I began to read them out again in due time, clothed with the literary airs and graces that I admired in it, and for a long time I imitated Ik Marvel in the voluminous letters I wrote my friend in compliance with his Shakespearean prayer:
Well, you certainly have a lovely day for your wedding, Anne," said Diana, as she slipped a voluminous apron over her silken array.
Matters of a much more extraordinary kind are to be the subject of this history, or I should grossly mis-spend my time in writing so voluminous a work; and you, my sagacious friend, might with equal profit and pleasure travel through some pages which certain droll authors have been facetiously pleased to call
A few folds of yellow tappa tucked about my waist, descended to my feet in the style of a lady's petticoat, only I did not have recourse to those voluminous paddings in the rear with which our gentle dames are in the habit of augmenting the sublime rotundity of their figures.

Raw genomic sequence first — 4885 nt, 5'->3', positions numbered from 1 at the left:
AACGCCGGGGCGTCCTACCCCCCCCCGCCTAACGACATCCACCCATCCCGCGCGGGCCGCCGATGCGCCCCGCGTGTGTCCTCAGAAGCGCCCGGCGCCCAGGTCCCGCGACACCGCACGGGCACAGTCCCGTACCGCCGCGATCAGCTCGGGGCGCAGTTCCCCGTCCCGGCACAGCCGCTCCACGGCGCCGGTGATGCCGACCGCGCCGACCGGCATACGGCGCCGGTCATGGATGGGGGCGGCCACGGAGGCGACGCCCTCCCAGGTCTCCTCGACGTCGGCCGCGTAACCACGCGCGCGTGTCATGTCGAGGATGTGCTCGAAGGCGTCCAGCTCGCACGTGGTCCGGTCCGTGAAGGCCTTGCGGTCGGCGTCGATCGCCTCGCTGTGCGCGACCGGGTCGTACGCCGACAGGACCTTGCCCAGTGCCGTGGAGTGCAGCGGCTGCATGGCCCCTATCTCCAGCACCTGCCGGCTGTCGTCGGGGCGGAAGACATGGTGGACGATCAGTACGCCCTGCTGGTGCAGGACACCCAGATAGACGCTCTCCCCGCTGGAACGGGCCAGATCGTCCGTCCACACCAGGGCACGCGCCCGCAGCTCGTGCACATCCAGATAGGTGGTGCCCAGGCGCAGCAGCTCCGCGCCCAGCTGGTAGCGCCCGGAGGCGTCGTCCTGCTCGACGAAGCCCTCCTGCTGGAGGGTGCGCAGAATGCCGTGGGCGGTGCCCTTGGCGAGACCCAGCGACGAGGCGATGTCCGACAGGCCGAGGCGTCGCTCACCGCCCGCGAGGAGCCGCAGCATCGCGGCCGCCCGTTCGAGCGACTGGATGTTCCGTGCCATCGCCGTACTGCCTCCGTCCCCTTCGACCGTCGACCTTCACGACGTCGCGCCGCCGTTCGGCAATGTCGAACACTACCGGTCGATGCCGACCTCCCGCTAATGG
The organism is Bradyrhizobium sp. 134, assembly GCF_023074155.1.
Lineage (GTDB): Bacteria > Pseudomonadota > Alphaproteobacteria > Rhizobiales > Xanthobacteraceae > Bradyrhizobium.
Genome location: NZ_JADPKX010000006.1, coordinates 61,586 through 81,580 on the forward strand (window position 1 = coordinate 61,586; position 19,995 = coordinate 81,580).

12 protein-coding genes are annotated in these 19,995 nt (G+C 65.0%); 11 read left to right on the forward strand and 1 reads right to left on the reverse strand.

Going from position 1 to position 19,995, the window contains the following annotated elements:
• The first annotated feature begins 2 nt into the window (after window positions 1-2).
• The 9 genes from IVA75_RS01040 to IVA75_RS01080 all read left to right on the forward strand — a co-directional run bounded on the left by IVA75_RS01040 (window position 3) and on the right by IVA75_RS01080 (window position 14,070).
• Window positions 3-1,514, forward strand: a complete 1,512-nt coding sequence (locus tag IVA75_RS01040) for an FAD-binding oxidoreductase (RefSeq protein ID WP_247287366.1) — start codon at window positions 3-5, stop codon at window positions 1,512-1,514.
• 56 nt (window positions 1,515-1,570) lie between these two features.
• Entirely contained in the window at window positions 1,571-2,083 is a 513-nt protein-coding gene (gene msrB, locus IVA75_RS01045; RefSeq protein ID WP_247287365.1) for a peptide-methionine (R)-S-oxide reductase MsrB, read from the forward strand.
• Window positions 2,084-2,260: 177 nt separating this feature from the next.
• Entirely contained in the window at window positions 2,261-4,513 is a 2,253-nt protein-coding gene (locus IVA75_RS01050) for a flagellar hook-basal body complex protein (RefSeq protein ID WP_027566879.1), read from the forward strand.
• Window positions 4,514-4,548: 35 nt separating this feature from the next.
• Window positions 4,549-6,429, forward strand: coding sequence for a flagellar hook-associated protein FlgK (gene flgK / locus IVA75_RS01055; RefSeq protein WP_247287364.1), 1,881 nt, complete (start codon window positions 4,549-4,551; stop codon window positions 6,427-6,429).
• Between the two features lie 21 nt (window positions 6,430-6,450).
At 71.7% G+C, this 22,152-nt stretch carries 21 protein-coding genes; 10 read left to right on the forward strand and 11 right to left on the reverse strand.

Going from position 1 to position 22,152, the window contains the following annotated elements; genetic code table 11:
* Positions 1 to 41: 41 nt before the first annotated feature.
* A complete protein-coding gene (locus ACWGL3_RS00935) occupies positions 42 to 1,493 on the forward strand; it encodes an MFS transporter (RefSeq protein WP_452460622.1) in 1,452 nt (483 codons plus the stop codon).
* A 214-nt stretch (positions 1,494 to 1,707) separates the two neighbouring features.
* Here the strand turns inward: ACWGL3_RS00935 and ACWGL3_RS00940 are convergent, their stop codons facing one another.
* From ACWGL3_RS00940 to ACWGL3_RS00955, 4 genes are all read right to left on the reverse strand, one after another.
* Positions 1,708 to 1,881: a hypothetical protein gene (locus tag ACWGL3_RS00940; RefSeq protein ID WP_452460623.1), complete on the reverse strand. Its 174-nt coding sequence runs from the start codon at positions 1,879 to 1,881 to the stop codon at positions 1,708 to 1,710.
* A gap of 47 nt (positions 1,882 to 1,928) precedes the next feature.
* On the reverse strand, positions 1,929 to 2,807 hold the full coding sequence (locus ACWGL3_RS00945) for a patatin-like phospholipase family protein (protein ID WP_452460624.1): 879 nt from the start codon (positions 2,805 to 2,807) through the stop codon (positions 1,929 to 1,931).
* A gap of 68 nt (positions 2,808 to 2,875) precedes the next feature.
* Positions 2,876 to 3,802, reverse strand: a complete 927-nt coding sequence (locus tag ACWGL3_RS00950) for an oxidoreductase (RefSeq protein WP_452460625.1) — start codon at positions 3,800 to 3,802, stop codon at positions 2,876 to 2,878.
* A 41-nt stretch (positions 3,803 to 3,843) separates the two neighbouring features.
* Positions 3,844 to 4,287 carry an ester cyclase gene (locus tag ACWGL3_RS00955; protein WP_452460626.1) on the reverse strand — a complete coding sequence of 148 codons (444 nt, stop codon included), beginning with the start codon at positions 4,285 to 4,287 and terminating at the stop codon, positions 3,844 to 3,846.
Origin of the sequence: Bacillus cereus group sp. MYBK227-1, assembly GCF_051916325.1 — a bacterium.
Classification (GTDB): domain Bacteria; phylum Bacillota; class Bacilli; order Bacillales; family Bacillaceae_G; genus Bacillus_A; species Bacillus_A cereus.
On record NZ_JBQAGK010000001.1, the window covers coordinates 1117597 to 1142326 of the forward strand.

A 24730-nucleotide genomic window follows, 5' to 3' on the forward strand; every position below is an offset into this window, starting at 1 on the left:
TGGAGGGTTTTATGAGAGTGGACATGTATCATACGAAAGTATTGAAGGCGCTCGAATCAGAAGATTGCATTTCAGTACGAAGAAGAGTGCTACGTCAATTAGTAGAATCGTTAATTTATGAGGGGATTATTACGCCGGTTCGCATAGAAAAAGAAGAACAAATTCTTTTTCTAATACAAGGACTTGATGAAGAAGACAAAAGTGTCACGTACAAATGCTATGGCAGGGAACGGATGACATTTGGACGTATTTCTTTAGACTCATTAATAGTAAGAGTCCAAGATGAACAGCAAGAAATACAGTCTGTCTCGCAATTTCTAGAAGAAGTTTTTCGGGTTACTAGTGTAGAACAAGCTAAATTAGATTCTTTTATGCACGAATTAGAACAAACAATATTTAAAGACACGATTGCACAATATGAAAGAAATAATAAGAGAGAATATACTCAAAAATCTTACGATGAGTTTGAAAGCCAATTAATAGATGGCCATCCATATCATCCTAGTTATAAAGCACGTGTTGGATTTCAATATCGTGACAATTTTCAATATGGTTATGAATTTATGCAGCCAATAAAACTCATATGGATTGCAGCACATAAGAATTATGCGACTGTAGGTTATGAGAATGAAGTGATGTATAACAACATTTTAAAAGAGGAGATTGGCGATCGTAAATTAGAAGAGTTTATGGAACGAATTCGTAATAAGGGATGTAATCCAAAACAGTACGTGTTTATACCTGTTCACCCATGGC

After he has gotten himself up regardless of expense, in showy, baggy trowsers, yellow, pointed slippers, fiery fez, silken jacket of blue, voluminous waist-sash of fancy Persian stuff filled with a battery of silver-mounted horse-pistols, and has strapped on his terrible scimitar, he considers it an unspeakable humiliation to be called Ferguson.
He stood silently watching his uncle put on his broad hat and his voluminous cloak.
In these voluminous notes Toll suggested another scheme, totally different from Armfeldt's or Pfuel's plan of campaign.
Round this hypothesis a very voluminous literature has grown up.
It is clear also in the charming songs of Thomas Campion, a physician who composed both words and music for several song-books, and in Michael Drayton, a voluminous poet and dramatist who is known to most readers only for his finely rugged patriotic ballad on the battle of Agincourt.
It has been frequently remarked, with great propriety, that a voluminous code of laws is one of the inconveniences necessarily connected with the advantages of a free government.